The United States Marshals Service (USMS) assumes custody of individuals arrested by all federal agencies. It is responsible for the housing and transportation of federal detainees from the time they are brought into federal custody until they are either acquitted or incarcerated.1 Each day, the USMS houses more than 47,000 detainees throughout the United States. In order to house these pre-sentenced detainees, the USMS executes contracts known as Intergovernmental Service Agreements (IGA) with state and local governments to rent jail space. According to the USMS, 75 percent of the detainees in USMS custody are detained in state, local, or private facilities.
An IGA is a formal agreement between the USMS and a state or local government to house federal prisoners at a fixed jail day rate based on actual and allowable costs for the same level of service provided to state or local prisoners in a specific facility.2 To request either a jail day rate, or an increase to the current jail day rate, the USMS requires the local governments to complete and submit a Form USM-243, Cost Sheet for Detention Services (Cost Sheet), to the appropriate USMS district office. The USMS district office then forwards the Cost Sheet to USMS Headquarters for evaluation and approval.
The USMS awarded the Western Tidewater Regional Jail (WTRJ) IGA number 83-92-0082 on November 01, 1992. According to the IGA, detainees are housed in the WTRJ at a rate of $65 per jail day. In April 1996, the USMS modified the IGA to include reimbursement for guard transportation services at a rate of $0.30 per mile and $10 per hour. According to the WTRJ’s accounting records for Fiscal Years (FYs) 1998 through 2005, the WTRJ was paid $17,781,769 for the housing and transportation of federal detainees under the IGA.
The purpose of this audit was to determine if the jail day rate is current and accurate; the costs for the detention and care of inmates are allowable, allocable, and reasonable under Office of Management and Budget (OMB) Circular A-87, Cost Principles for State, Local and Indian Tribal Governments; and the amounts billed are correct.3 Based on our audit of actual costs and daily population, we determined that the WRTJ’s accounting records do not support the $65.00 rate used to bill the USMS. As shown in the following table we calculated the jail day rates to be $35.00 and $37.36 for FYs 2004 and 2005.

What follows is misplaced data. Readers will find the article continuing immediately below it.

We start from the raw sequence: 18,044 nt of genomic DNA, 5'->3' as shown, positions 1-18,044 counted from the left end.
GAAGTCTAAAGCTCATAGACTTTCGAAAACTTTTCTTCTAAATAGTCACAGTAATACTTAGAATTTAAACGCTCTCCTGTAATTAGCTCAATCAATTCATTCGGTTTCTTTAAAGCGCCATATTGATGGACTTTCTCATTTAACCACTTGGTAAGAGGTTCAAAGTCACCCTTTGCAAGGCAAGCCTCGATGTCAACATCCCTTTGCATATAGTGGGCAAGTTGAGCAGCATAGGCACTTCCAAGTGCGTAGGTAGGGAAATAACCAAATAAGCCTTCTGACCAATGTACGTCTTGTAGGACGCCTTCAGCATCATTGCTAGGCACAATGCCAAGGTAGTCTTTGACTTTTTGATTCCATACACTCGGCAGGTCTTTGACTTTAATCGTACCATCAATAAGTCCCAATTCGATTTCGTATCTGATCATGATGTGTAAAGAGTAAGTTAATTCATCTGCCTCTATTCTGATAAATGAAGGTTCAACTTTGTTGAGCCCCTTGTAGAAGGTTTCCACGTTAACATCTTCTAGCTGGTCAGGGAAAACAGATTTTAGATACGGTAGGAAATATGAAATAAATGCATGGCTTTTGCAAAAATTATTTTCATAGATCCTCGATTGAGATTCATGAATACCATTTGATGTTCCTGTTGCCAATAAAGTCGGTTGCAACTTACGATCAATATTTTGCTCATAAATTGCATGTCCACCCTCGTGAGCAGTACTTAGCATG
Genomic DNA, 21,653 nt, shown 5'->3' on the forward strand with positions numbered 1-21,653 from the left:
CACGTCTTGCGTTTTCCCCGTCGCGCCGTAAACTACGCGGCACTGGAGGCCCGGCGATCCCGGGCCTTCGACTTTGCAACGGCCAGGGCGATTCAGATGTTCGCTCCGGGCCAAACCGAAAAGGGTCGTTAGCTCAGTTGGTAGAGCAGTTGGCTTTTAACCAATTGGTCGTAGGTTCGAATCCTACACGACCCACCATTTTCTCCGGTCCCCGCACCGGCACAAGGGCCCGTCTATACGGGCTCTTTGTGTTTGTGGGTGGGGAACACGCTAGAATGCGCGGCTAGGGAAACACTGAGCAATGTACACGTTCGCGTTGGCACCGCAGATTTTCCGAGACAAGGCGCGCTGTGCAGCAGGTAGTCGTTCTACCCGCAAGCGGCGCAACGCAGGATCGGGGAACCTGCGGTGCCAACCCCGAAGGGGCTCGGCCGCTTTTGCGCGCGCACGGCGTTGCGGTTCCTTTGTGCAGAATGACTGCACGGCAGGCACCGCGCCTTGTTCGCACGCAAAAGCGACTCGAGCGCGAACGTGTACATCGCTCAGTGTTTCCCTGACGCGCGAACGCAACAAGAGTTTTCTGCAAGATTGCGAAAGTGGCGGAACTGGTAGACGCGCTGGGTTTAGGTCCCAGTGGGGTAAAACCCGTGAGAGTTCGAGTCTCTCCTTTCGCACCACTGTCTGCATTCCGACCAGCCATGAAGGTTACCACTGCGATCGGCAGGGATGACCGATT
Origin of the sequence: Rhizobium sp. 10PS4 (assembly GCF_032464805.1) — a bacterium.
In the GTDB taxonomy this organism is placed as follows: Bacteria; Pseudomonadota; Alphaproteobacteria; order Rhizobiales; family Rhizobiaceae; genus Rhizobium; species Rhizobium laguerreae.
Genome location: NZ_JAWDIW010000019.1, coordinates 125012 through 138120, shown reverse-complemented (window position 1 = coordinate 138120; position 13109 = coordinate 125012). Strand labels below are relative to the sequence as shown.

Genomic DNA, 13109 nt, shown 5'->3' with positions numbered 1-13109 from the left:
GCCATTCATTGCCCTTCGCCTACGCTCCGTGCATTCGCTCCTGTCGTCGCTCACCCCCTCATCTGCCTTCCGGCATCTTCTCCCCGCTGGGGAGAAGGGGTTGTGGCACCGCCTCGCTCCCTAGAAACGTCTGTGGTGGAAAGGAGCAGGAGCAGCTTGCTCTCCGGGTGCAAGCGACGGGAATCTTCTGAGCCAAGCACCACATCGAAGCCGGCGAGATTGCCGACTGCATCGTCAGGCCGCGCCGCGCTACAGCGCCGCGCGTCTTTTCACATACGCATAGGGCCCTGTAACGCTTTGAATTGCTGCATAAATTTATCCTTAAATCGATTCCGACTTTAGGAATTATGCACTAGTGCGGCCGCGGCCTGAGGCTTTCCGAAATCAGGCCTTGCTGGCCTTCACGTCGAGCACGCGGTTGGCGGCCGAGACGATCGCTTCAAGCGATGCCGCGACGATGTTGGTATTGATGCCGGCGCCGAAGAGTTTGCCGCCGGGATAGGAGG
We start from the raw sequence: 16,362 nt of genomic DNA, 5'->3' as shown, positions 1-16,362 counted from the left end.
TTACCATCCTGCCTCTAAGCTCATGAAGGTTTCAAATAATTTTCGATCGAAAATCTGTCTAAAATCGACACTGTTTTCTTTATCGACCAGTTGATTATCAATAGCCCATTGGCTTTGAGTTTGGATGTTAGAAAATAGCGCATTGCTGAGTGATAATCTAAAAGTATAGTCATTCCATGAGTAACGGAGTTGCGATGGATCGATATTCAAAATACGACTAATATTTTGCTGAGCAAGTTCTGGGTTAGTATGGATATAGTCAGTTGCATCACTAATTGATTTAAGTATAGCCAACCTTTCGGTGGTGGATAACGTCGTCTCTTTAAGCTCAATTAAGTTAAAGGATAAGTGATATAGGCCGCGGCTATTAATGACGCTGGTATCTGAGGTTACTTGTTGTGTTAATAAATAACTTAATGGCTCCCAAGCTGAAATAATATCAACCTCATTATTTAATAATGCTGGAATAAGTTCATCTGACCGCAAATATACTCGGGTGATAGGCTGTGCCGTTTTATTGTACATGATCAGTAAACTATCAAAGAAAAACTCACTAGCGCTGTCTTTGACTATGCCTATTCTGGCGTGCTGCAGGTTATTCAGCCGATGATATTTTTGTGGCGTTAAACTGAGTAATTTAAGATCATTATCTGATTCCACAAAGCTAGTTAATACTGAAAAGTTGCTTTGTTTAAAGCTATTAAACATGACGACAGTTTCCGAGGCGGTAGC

Audit Determined Jail Day Rates
|FY 2004||FY 2005|
|Less: Audit Exceptions||($190,531)||($332,627)|
|Equals: Allowable Costs||$8,516,656||$8,932,789|
|Divided by: Actual Jail Days||243,331||239,098|
|Equals: Audited Jail Day Rate||$35.00||$37.36|
Our audit determined that the USMS overpaid the WTRJ by $2,862,349 for FYs 2004 and 2005 ($1,244,220 in FY 2004 and $1,618,129 in FY 2005). Additionally, we determined that the USMS could save $1,618,129 by implementing the audited rate for FY 2006.4 We found that the overpayments were primarily due to the USMS awarding the WTRJ a $65 jail day rate even though WTRJ’s unaudited Cost Sheet only supported a $52.26 jail day rate, and the significant increase in total jail days from FYs 1998 to 2005.
- Federal detainees are generally individuals housed in jails awaiting trial, sentencing, or immigration hearings or removal proceedings.
- A jail day is the equivalent of one person incarcerated for one day and begins on the date of arrival, but does not include the date of departure.
- See Appendix I for more information on our objectives, scope and methodology.
- To determine the FY 2006 savings, we multiplied the FY 2005 federal jail days (58,543) by the difference between the current jail day rate and the audit determined rate for FY 2005 ($65.00 - $37.36).